The binary of the five pillars of Islam... fasting

By Alija Izetbegović April 03, 2024 2813

The familiar Qur'anic equation that combines prayer and almsgiving (zakat) is nothing but a specific form of another equation, more frequently and universally binary, which is 'Believe and Do Good.' This equation can be considered the essential foundation of religious, ethical, and social injunctions in the Qur'an. It defines the two pillars that are indispensable and upon which Islam is entirely built. It might be appropriate to regard this equation as the primal and highest form of Islam. Indeed, Islam in its entirety falls under the formula of 'Unity of Binary.'

Uttering the testimony (shahada) which declares a person's embracing of Islam performs before witnesses due to the dual meaning it carries. Firstly, it signifies joining a spiritual community, which does not necessarily require witnesses, yet the individual embracing Islam, be they male or female, joins a community with its social and political dimensions, including legal obligations, not just moral ones.

The second meaning is that an individual adheres to a religion without the necessity of witnesses. This is a relationship between the individual and their Lord, where mere intent or an internal decision suffices in this regard.

Joining a religion in the presence of others includes an element of declaration, which is unnecessary from a purely religious standpoint, but Islam is not just a mere religion.

In fasting, there is undoubtedly a similar aspect. Muslims consider fasting during the month of Ramadan as an expression of community spirit; therefore, they are sensitive to any public violation of this duty.

So fasting is not just a matter of faith... It's not just a personal issue that concerns the individual alone, but it's a social commitment. This interpretation of fasting as a religious symbol is incomprehensible in other religions.

Islamic fasting is a unity that combines asceticism and happiness, even pleasure in certain cases. It is the most educational tool - natural and powerful - that has been put into human practice to this day.

Fasting is practiced in the palaces of kings and in the huts of peasants alike, in the house of the philosopher and in the house of the worker, and its greatest advantage is that it is practiced genuinely.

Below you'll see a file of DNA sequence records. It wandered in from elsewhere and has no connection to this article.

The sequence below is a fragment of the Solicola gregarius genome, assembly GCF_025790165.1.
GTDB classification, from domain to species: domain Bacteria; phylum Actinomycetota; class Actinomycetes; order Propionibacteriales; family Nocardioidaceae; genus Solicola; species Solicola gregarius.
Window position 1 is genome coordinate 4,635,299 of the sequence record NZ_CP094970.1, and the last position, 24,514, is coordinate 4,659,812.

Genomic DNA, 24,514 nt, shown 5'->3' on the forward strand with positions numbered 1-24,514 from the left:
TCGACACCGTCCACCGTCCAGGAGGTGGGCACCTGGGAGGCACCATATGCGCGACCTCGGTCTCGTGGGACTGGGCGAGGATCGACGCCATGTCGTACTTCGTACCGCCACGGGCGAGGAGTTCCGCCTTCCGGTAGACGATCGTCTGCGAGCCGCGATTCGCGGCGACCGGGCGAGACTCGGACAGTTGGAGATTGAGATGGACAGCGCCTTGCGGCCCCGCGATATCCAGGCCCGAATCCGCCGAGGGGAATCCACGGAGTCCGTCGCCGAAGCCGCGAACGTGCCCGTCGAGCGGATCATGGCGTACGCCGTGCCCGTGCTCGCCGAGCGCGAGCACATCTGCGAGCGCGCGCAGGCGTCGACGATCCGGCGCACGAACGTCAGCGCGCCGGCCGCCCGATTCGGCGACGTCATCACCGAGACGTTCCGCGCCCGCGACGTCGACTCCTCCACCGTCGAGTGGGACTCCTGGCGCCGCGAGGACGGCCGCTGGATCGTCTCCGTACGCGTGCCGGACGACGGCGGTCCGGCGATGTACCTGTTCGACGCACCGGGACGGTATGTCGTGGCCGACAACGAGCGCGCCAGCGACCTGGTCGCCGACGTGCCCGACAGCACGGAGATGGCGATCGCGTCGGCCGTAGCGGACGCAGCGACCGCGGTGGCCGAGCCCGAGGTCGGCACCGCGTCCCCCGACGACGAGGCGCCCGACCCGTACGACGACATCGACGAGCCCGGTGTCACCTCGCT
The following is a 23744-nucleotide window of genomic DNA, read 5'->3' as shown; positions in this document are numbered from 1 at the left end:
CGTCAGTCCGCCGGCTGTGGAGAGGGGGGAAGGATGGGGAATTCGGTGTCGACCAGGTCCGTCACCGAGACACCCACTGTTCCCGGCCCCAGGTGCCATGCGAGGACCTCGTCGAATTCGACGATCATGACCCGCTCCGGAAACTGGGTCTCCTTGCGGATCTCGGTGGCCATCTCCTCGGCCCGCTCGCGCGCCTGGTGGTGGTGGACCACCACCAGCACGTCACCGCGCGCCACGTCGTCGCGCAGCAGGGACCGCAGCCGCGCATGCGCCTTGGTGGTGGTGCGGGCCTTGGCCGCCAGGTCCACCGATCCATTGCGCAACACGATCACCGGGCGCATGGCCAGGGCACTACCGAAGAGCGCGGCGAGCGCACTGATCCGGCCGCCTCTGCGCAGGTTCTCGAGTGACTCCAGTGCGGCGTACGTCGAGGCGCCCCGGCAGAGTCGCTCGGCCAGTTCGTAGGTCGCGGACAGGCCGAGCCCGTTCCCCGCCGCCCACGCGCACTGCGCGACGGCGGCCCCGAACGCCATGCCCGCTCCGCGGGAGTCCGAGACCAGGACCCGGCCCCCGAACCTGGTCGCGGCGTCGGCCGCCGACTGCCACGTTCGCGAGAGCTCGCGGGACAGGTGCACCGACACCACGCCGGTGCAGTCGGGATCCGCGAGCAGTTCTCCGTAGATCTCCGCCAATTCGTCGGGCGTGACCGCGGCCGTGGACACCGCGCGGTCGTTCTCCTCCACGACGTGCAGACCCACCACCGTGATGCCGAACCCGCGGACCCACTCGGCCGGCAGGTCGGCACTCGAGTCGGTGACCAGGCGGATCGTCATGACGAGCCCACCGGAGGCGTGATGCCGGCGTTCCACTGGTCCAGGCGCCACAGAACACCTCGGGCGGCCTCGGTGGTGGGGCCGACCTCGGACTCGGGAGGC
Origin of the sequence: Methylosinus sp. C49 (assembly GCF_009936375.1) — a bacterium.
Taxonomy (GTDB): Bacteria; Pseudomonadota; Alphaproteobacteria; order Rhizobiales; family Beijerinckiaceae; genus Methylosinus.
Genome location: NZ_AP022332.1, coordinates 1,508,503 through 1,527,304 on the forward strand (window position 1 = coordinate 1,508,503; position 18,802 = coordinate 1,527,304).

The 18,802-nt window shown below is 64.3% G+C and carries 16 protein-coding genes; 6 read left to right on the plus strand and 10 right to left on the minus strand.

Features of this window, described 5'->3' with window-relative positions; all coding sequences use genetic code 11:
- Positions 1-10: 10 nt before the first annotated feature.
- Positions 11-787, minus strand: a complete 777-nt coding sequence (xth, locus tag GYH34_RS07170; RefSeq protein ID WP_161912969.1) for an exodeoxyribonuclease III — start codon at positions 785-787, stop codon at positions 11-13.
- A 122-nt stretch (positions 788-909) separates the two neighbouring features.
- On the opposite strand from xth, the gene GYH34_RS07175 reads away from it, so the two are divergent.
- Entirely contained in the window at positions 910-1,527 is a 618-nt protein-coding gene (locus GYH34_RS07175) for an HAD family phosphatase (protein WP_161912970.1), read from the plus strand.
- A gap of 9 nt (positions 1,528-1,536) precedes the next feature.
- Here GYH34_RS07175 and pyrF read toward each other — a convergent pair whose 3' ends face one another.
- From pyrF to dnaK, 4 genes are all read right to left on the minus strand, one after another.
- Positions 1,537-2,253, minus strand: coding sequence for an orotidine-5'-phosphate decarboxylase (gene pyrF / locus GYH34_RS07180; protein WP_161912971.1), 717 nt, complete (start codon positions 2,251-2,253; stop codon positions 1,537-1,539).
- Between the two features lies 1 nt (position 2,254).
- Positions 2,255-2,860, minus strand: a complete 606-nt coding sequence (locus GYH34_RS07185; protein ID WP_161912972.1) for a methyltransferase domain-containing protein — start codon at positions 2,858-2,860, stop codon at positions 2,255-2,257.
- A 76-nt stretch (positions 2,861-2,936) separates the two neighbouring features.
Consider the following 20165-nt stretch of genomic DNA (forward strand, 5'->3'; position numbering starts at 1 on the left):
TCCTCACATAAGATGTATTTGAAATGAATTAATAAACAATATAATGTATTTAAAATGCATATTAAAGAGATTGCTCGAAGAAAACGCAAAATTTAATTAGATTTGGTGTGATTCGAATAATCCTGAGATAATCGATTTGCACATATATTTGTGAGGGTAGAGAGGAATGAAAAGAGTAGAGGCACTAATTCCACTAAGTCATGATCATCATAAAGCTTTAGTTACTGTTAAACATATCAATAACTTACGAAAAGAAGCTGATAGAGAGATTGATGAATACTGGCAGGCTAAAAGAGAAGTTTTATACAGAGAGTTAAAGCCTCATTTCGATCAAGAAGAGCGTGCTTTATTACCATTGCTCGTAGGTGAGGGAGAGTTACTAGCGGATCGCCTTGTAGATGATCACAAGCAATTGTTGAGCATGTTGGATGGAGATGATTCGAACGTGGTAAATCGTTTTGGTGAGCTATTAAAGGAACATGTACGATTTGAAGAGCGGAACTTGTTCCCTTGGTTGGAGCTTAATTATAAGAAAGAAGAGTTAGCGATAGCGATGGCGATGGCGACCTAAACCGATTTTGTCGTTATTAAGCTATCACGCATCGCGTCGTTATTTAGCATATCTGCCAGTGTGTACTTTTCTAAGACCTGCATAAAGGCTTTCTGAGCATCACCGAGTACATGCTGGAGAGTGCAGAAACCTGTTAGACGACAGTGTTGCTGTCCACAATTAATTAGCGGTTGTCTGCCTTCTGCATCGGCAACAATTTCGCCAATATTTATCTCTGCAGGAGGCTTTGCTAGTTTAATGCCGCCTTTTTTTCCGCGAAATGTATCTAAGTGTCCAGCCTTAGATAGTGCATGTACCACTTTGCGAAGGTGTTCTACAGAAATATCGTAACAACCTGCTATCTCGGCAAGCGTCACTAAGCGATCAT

The duality that Islam is characterized by is evident in many other matters. Look at this verse from the Quran: "Allah will not call you to account for your thoughtless oaths, but He will hold you accountable for deliberate oaths. The penalty for a broken oath is to feed ten poor people from what you normally feed your own family, or to clothe them, or to free a bondsperson. But if none of this is affordable, then you must fast three days. This is the penalty for breaking your oaths. So be mindful of your oaths. This is how Allah makes things clear to you, so perhaps you will be grateful." (Al-Ma'idah: 89).

Thus, you see that socially beneficial actions in the outside world take precedence over purely spiritual actions, with the latter only being applied as a substitute when the former is impossible to perform. In this verse, fasting was a form of repentance, expiation, and a plea for forgiveness.

The duality also applies to the sources of Islam, where Islam has two fundamental sources: the Quran and the Prophetic Tradition (Sunnah), together representing inspiration and experience, eternity and time, thought and practice, idea and life. Islam is more of a way of life than a way of thinking.

All Quranic interpretations point out that without Sunnah, that is, without the life of the Prophet Muhammad, peace be upon him, understanding the Quran correctly becomes difficult. It is only through our understanding of the life of the Prophet Muhammad, peace be upon him, that Islam presents itself as a practical philosophy or a comprehensive plan for life as a whole.



The Source:

Islam Between East and West Book.

Read the Article in Arabic

Last modified on Wednesday, 03 April 2024 09:19